class SingleLinkedList(object): ... def IsSortedAscending(self): node = self.first if node: last_known_value = node.value node = node.next while node: if node.value < last_known_value: return False last_known_value = node.value node = node.next return True
That leaves us with the function to actually merge two sorted lists. And I'm going to warn you: the code is quite ugly (and long, by Python standards). Let's try to see the main logic. Assume we want to merge the two lists A and B into A', both of which are sorted.
- special case: A is empty -> return A' = a clone of B - special case: B is empty -> return A' = A - for each B[i] < A: insert B[i] before A - if there are nodes left in B (it could be that all B[k] < A): ------ while A[i] < B: move i one up ------ while B[k] <= A[i]: insert B[k] before A[i] ------ if no more A[k]: append remainder of B, done. ------ if no more B[k]: done
With all the special cases, you'll note that this algorithm has to take care of a lot of rough edges, making it quite long and ugly (I did warn you, didn't I?)
class SingleLinkedList(object): ... def MergeSortedList(self, other_list): # ensure that the algorithm preconditions are met assert other_list.IsSortedAscending() assert self.IsSortedAscending() # special case 1: A is empty -> return A' = a clone of B if self.first is None: self.Clone(other_list) # special case 1: B is empty -> return A' = A elif other_list.first is None: pass # nothing to see here, move along else: # for each B[i] < A: insert B[i] before A this_insert_pos = None this_node = self.first other_node = other_list.first while (other_node is not None) and (other_node.value <= this_node.value): if this_insert_pos is None: self.first = SingleLinkedNode(other_node.value, self.first) this_insert_pos = self.first else: this_insert_pos.next = SingleLinkedNode(other_node.value, this_insert_pos.next) this_insert_pos = this_insert_pos.next other_node = other_node.next if other_node is not None: # now, start moving our position until we've reached the first node in our list that is higher # than we want it to be this_insert_pos = self.first this_node = self.first.next assert this_insert_pos.next == this_node # if no more B[k]: done while other_node is not None: assert this_insert_pos.next == this_node # while A[i] < B: move i one up while (this_node is not None) and (this_node.value < other_node.value): this_node = this_node.next this_insert_pos = this_insert_pos.next assert this_insert_pos is not None assert this_insert_pos.next == this_node if this_node is None: # if no more A[k]: append remainder of B, done. assert this_insert_pos is not None assert this_insert_pos.next is None while other_node is not None: this_insert_pos.next = SingleLinkedNode(other_node.value, this_insert_pos.next) this_insert_pos = this_insert_pos.next other_node = other_node.next break # while B[k] <= A[i]: insert B[k] before A[i] while (other_node is not None) and (other_node.value <= this_node.value): this_insert_pos.next = SingleLinkedNode(other_node.value, this_insert_pos.next) other_node = other_node.next this_insert_pos = this_insert_pos.next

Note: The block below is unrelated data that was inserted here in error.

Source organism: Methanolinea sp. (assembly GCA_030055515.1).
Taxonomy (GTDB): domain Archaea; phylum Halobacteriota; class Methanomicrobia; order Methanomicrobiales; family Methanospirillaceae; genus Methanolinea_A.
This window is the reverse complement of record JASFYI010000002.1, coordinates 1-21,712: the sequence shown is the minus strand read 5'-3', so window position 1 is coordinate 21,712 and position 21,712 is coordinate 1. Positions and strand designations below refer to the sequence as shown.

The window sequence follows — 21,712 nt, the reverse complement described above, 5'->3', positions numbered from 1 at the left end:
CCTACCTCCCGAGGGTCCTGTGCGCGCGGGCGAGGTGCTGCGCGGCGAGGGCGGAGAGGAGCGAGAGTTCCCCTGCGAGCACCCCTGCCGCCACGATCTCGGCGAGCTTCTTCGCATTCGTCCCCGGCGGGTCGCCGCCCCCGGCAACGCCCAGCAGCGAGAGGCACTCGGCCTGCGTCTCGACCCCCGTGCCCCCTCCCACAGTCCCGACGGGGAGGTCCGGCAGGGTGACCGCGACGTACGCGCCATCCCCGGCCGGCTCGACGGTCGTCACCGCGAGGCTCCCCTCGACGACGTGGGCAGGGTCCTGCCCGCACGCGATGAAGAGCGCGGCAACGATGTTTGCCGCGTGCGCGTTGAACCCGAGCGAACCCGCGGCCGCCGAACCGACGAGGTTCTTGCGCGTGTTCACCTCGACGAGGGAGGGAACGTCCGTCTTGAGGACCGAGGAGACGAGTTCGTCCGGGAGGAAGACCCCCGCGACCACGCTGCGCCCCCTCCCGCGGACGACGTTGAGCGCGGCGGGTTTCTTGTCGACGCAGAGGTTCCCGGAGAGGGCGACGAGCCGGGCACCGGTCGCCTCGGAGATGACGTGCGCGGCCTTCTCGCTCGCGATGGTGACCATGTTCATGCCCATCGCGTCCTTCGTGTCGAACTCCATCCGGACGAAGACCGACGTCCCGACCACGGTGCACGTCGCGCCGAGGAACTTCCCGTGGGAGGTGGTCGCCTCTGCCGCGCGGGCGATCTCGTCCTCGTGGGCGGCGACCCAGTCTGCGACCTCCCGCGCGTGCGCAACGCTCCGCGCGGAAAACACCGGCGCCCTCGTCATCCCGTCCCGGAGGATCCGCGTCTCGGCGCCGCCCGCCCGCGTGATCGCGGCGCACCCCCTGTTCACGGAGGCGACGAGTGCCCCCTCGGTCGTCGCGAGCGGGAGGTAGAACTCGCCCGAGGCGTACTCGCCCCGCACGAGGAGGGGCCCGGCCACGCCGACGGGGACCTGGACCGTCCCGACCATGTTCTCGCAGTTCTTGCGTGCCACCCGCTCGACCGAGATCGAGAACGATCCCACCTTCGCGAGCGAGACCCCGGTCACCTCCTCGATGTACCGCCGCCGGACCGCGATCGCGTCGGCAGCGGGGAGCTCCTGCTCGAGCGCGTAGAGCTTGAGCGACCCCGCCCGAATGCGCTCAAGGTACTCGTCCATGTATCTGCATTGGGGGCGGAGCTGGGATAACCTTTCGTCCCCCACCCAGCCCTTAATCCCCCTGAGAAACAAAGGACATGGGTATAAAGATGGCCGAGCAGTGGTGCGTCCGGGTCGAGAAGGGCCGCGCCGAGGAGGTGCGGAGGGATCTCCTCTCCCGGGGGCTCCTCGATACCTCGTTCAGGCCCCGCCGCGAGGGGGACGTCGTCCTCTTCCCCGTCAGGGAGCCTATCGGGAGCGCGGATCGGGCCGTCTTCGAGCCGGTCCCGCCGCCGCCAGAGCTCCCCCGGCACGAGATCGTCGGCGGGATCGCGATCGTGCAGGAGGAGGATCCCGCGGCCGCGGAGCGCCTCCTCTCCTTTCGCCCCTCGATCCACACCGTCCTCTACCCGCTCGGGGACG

Note: if you look at the solution in EPI, you'll find that it is one of the (really few) cases where the C++ code is actually cleaner than the Python code. This is so because the C++ code can indulge on direct pointer manipulation, whereas Python code cannot. So Goal 1:0 for C++ here.
Find out if two lists overlap, and where
This is problem 4.4 in EPI, and it is interesting because there is a trivial solution that uses memory, and another solution that is trivial to understand, but it took me a while to figure it out.. Did I tell you that Elements of Programming Interviews is really rather good? OK, as usual, our first question should be: how can I test this?
- We need to create two lists of random elements
- We need to overlap them at some random point
- We verify that the combined list is still sorted
This translates to the following code:
#! -*- Encoding: Latin-1 -*- def selftest(): SL1 = SingleLinkedList.CreateRandomSortedList(10) SL2 = SingleLinkedList.CreateRandomSortedList(7) SL1.OverlapAtRandomNode(SL2) assert SL1.IsOverlapped(SL2) assert SL2.IsOverlapped(SL1) if __name__ == "__main__": selftest()
Note: I am reusing
CreateRandomSortedList from above. It is not necessary that the lists be sorted, I am just being lazy.
So we are missing two methods here:
IsOverlapped. Let's first look at the logic for creating
a overlapped list out of two existing lists A and B:
- Move to the end of list B.
- Find a random node in A.
- Add the remainder of A to the end of B
class SingleLinkedList(object): ... def OverlapAtRandomNode(self, other_list): assert self.first # cannot work if this is an empty list assert other_list.first # cannot work if the other list is empty # Move to the end of list B node = self.first while node and node.next: node = node.next assert node.next is None # Find a random node in A N = other_list.GetLength() K = random.randrange(N) # Add the remainder of A to the end of B node.next = other_list.GetNthNode(K)
OK, now for the fun part: how to find out if the two nodes A and B do overlap. The simple solution is to keep track
of nodes visited, for example by hashing their